Solution precipitation takes advantage of the solubility of certain compounds to promote chemical reactions and the formation of precipitates, which, in our case, are the nanoparticles. The solubility of a substance corresponds to its ability to dissolve into a homogeneous solution in presence of a solvent. When dissolution occurs, molecules of the solvent arrange and bond themselves around the molecules of the solute, generating heat, increasing entropy, and making the solution more thermodynamically stable than the solute alone. Several different species can be formed in the solution, with the solubility and the composition of its soluble components depending on the pH. The chemical properties of the solvent and solute, such as hydrogen bonding, dipole moment, and polarizability play major roles in this process. Most nitrates, sulfates, acetates, chlorides, bromides, iodides, alkali metals, and NH4 compounds are soluble in water and can be used as precursors, while carbonates, sulfites, sulfides, phosphates, hydroxides, and oxides are insoluble. Synthesis of RE-doped fluoride nanoparticles was carried out by means of a modified solution precipitation method, where soluble metal nitrates (Ca(NO3)2·4H2O (Fisher, 99.9%), Eu(NO3)3·6H2O (Alfa Aesar, 99.9%), Ba(NO3)2 (Fisher, reagent grade), Ce(NO3)3·6H2O (Acros Organic, 99.5%), and La(NO3)3·6H2O (Aldrich, 99.99%)), and ammonium fluoride (Acros Organic, >98%) were used as the precursors. The solubility of a substance is further affected by the temperature and the nature of the solvent, and also on the presence of other substances dissolved in the solvent, particularly complex-forming anions (ligands). Two precursor solutions were used. One of them, contained NH4F, the source of fluorine, and the ligand ammonium di-n-octadecyldithiophosphate (ADDP) in 1 : 1 ethanol : water at 75°C. The other solution contained the nitrates dissolved in water and was the source of the host and dopant metals.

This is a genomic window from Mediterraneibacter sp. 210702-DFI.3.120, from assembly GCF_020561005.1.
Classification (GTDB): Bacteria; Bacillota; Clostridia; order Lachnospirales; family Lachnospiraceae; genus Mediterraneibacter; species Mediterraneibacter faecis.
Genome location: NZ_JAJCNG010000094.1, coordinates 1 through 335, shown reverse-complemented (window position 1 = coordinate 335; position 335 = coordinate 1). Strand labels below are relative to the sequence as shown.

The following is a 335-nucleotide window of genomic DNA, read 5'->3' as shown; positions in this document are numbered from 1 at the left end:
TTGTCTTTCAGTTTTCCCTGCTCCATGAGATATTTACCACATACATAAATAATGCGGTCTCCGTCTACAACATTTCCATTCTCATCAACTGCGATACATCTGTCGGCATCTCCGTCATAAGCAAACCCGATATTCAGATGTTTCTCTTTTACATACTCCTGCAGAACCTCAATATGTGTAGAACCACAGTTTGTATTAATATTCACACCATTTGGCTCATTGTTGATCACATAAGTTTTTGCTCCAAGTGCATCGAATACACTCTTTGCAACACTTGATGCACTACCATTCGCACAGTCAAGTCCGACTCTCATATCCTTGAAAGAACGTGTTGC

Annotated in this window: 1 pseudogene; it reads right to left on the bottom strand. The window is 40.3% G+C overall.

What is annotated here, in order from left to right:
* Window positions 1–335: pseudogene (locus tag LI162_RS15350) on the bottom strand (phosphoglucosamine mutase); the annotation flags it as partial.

Solvents can affect the solubility, stability, and reaction rates, allowing for thermodynamic and kinetic control over a chemical reaction. The polarity, dipole moment, polarizability, and hydrogen bonding of a solvent determine the types of compounds it is able to dissolve and the solvents and other liquid compounds it is miscible in. Generally, polar solvents dissolve polar compounds, and nonpolar solvents dissolve nonpolar compounds. Further, the choice of the solvent should take into account the reaction mechanism. Protic solvents like water solvate anions via hydrogen bonding, favoring the dissociative reaction mechanism, while aprotic solvents such as acetone or dichloromethane solvate cations via dipole interaction, favoring the interchange mechanism.

Of particular interest is the use of ligands during the synthesis of nanoparticles to control growth, avoid particle agglomeration, and provide dispersability in organic solvents. A ligand is an ion or molecule that bonds itself to a metal atom forming covalent or ionic bonds; chelation occurs when more than one chemical bond is formed with the central metal ion. Ligands also can be used as a “capping” agent to inactivate the metal so that it cannot react with other elements or ions to produce precipitates. In this work, the ligand ADDP is used in order to control growth and to avoid agglomeration of nanoparticles, as already has been demonstrated for the synthesis of other nanomaterials [15, 3036]. ADDP was synthesized as follows [30]. P2S5 (0.02 mol) and octadecanol (0.07 mol) were heated at 75°C for 3 hours, and the resulting suspension cooled to room temperature at which point dichloromethane was added to solution, followed by filtration. The solvent was evaporated, the residue added into hexane, and ammonia was bubbled through the solution. The resulting precipitate was separated by filtration, washed with hexane, and dried. Water was purified using a Nanopure Diamond purification system from Barnstead International.